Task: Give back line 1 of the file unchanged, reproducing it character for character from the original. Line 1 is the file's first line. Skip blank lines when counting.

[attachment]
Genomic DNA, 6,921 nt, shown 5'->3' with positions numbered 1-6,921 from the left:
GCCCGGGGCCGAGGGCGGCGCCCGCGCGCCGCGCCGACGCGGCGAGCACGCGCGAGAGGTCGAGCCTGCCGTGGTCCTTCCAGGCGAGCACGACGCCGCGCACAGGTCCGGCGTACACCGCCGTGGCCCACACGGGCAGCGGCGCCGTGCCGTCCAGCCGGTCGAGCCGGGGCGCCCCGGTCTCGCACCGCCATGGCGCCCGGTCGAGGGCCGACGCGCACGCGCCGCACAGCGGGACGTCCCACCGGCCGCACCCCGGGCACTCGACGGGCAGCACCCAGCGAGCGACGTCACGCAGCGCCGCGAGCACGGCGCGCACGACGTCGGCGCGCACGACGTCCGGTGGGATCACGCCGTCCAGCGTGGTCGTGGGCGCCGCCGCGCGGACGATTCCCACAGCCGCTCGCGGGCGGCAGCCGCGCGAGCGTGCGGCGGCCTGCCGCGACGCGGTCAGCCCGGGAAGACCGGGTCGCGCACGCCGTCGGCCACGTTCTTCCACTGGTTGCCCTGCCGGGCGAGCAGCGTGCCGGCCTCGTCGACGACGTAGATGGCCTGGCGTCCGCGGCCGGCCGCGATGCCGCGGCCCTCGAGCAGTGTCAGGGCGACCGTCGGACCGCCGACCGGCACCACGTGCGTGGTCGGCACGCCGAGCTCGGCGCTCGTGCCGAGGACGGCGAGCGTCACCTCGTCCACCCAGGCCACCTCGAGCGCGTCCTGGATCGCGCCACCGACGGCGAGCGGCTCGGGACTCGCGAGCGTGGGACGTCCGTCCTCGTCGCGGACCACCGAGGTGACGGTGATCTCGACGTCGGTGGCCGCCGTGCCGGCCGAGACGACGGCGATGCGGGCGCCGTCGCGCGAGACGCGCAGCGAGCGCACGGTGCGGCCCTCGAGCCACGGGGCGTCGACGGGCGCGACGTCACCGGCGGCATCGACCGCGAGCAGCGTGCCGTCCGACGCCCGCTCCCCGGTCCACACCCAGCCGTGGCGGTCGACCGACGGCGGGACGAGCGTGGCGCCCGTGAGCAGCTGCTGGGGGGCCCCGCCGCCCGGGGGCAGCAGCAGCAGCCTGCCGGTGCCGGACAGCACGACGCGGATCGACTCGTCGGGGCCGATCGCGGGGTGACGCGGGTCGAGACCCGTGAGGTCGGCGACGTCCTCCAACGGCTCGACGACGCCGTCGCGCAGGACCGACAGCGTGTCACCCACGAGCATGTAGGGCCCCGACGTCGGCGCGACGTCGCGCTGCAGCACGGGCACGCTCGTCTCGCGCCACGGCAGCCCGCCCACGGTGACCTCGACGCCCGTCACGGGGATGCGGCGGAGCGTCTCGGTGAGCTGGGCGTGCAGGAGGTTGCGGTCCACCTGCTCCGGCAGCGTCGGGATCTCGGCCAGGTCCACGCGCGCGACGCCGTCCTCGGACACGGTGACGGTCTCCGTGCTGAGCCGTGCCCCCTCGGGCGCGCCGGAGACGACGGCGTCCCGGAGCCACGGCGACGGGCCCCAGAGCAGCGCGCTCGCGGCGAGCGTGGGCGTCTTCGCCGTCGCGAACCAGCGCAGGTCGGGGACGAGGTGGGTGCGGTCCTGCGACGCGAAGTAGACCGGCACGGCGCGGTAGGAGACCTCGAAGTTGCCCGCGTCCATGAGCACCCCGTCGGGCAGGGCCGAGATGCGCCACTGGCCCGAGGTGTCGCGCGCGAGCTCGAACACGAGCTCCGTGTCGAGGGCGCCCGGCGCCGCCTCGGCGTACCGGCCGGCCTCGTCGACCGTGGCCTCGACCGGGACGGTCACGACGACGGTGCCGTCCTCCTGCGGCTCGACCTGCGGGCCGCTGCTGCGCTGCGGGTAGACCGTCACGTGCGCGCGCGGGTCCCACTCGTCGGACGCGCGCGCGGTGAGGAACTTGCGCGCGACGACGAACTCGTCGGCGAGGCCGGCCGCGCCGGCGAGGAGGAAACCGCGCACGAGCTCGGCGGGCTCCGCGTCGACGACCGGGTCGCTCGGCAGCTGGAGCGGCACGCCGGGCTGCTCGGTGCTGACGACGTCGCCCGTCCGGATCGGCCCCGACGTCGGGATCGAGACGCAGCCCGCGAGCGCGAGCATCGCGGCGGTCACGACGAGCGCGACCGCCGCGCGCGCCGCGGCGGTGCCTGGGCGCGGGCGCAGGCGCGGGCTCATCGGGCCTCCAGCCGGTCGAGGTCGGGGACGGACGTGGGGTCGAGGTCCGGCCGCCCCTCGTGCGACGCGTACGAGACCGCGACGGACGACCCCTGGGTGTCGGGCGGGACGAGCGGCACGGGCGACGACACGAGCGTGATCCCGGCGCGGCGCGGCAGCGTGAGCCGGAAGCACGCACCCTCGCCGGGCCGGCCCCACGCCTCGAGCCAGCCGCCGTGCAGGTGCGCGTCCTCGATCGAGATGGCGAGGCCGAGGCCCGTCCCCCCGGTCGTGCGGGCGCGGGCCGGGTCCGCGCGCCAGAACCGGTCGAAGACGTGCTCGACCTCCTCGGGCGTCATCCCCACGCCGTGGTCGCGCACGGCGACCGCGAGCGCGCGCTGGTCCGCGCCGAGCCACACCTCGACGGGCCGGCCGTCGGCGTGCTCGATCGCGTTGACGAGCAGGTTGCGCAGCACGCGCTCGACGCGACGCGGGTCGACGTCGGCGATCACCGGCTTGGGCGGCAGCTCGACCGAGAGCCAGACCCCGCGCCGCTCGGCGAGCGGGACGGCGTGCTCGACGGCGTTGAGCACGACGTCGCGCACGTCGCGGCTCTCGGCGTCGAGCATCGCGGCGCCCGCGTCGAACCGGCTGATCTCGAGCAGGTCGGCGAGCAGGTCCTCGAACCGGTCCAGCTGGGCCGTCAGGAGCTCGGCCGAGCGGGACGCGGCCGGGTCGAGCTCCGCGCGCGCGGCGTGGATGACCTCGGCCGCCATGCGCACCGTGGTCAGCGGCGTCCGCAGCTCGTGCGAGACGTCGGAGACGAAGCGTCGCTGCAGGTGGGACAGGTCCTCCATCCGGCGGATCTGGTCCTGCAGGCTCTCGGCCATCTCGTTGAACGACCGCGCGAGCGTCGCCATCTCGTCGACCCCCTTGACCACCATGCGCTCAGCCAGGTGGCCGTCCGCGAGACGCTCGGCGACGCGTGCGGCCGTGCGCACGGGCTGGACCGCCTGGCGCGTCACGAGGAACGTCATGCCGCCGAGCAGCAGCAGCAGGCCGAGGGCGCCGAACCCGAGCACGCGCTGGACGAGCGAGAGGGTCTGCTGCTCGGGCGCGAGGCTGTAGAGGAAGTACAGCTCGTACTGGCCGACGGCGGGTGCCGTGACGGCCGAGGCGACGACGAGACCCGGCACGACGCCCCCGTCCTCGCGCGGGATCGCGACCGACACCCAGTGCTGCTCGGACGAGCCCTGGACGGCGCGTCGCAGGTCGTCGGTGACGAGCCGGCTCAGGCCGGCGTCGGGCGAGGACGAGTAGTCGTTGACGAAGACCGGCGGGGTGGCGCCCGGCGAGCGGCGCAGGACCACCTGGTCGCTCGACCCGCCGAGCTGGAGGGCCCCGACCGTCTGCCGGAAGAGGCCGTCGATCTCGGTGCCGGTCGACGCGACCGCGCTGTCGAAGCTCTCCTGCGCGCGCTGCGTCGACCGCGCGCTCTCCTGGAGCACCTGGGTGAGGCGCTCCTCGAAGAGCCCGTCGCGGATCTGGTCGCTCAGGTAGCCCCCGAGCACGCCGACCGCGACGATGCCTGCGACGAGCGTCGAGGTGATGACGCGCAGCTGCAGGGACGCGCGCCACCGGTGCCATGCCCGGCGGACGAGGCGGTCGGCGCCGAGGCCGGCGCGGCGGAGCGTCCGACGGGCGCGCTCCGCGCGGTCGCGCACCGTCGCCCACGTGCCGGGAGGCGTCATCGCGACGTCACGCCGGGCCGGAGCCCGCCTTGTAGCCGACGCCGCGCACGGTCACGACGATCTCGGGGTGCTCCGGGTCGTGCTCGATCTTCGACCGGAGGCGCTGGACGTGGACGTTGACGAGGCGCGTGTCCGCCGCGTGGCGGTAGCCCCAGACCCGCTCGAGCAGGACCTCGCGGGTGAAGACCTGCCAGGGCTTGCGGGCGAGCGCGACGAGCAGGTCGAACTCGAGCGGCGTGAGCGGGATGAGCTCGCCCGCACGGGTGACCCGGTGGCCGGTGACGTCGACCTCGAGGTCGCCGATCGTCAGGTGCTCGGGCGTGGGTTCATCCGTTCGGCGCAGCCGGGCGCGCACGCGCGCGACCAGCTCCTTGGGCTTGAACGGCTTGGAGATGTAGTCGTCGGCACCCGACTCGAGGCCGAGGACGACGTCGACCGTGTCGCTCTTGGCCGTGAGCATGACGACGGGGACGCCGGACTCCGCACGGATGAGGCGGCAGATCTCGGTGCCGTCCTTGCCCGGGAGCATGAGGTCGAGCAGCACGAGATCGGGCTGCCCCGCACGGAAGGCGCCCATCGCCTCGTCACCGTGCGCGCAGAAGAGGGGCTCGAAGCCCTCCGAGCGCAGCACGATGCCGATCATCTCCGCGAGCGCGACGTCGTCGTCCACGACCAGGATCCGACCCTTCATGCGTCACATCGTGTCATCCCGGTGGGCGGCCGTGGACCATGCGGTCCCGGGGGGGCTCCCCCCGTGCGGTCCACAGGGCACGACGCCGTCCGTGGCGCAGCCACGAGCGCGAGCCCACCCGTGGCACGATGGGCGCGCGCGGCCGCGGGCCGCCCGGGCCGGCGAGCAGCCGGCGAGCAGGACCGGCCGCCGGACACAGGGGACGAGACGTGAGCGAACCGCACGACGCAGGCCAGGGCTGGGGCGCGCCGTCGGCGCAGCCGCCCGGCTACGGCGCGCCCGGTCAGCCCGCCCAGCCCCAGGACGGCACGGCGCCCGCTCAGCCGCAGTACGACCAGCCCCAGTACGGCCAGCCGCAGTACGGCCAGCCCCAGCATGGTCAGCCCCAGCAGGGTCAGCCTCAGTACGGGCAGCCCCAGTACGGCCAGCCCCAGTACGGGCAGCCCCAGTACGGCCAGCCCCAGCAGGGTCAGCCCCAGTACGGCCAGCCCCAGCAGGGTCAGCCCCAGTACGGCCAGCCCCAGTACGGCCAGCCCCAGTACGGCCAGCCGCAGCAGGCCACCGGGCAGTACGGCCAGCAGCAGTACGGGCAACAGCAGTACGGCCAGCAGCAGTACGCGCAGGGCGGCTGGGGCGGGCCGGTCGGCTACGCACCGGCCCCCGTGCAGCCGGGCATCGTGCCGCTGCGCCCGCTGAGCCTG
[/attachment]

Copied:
Genomic DNA, 6,921 nt, shown 5'->3' with positions numbered 1-6,921 from the left: